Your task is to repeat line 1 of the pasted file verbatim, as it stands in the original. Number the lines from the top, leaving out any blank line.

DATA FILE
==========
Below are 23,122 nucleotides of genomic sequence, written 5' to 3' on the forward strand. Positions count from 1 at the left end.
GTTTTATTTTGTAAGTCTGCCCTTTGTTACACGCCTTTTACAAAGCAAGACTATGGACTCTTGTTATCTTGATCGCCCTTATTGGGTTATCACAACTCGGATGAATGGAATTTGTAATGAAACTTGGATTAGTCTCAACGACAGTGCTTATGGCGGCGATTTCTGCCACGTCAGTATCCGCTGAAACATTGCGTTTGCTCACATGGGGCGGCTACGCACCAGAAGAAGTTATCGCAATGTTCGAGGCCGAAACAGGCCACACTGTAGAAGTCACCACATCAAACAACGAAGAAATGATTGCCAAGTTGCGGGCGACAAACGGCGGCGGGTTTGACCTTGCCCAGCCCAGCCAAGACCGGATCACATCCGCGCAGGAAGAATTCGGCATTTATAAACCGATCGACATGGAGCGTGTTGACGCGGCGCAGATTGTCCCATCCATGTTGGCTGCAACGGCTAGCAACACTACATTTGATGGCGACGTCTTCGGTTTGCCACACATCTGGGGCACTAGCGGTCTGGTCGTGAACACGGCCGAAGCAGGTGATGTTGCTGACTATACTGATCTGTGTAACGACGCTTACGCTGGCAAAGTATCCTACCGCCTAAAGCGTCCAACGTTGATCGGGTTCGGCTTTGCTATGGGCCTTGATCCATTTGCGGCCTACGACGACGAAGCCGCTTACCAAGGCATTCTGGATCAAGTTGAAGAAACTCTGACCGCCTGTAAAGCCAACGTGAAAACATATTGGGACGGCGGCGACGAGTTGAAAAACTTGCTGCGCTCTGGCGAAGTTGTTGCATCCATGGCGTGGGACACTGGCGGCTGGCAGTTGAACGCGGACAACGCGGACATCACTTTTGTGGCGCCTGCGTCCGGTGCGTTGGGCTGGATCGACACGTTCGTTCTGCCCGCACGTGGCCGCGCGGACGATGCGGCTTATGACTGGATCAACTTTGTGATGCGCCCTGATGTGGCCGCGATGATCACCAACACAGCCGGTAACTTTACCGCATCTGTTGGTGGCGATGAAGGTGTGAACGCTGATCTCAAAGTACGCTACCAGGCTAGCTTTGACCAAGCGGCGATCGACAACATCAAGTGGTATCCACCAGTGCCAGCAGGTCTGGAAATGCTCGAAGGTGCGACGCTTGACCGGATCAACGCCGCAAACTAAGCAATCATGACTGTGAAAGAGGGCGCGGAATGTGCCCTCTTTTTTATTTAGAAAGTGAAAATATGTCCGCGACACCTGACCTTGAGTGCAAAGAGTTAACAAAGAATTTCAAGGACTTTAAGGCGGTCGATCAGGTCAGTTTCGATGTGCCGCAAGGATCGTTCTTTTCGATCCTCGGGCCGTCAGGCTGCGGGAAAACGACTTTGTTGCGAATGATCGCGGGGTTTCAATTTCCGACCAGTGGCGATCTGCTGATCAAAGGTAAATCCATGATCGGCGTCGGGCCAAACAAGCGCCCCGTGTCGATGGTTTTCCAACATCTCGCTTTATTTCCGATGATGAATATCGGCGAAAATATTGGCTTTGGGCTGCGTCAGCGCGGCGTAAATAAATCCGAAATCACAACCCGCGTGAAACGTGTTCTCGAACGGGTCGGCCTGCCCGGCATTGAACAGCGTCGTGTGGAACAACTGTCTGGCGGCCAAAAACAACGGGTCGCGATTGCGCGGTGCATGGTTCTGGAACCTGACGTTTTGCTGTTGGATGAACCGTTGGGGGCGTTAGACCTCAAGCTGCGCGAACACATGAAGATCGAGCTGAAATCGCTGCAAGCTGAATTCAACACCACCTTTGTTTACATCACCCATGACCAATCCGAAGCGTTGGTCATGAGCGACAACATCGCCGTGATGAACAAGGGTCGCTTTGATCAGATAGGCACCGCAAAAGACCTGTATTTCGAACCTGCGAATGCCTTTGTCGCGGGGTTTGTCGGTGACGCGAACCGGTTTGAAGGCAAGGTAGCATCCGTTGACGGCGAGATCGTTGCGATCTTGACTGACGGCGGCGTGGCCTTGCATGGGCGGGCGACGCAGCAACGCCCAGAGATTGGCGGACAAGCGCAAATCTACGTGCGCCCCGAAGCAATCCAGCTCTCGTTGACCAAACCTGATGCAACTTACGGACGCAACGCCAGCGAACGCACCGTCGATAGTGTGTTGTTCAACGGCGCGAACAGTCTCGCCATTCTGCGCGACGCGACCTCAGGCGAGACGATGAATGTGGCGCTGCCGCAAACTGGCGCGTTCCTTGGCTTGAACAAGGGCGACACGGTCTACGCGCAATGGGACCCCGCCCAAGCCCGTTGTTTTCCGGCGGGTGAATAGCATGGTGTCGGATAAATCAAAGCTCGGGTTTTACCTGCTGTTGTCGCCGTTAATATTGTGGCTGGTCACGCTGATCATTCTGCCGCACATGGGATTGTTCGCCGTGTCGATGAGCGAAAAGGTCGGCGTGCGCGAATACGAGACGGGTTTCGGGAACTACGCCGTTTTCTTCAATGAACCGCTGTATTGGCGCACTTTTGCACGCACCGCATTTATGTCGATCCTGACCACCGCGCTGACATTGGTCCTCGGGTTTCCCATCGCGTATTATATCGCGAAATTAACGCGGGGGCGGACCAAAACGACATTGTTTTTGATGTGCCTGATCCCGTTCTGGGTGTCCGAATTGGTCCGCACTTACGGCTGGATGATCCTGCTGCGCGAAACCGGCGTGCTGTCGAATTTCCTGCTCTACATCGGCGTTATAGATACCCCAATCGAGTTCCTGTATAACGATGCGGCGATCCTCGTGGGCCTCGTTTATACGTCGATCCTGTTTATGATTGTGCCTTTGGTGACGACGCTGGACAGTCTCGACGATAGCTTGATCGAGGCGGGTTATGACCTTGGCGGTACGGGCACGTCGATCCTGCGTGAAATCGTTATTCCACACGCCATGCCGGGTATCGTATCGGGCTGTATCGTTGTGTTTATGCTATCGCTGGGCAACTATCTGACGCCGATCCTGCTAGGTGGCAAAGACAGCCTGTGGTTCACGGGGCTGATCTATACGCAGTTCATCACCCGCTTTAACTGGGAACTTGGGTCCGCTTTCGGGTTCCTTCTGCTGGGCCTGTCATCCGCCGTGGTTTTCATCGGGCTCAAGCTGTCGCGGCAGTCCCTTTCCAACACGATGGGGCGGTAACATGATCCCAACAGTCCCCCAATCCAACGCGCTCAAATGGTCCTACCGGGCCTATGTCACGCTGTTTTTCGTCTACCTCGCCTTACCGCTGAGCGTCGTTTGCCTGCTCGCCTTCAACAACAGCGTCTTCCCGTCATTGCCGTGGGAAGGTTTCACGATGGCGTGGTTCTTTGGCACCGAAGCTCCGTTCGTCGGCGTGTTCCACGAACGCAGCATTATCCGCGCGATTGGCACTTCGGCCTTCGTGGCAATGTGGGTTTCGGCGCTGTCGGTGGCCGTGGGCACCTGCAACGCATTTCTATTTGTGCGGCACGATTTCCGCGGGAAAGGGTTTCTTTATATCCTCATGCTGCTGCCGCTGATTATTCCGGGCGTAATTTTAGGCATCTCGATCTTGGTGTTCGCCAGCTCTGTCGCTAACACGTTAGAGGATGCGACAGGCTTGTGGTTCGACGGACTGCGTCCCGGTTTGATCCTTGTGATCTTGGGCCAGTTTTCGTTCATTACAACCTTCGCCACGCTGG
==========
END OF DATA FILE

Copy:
Below are 23,122 nucleotides of genomic sequence, written 5' to 3' on the forward strand. Positions count from 1 at the left end.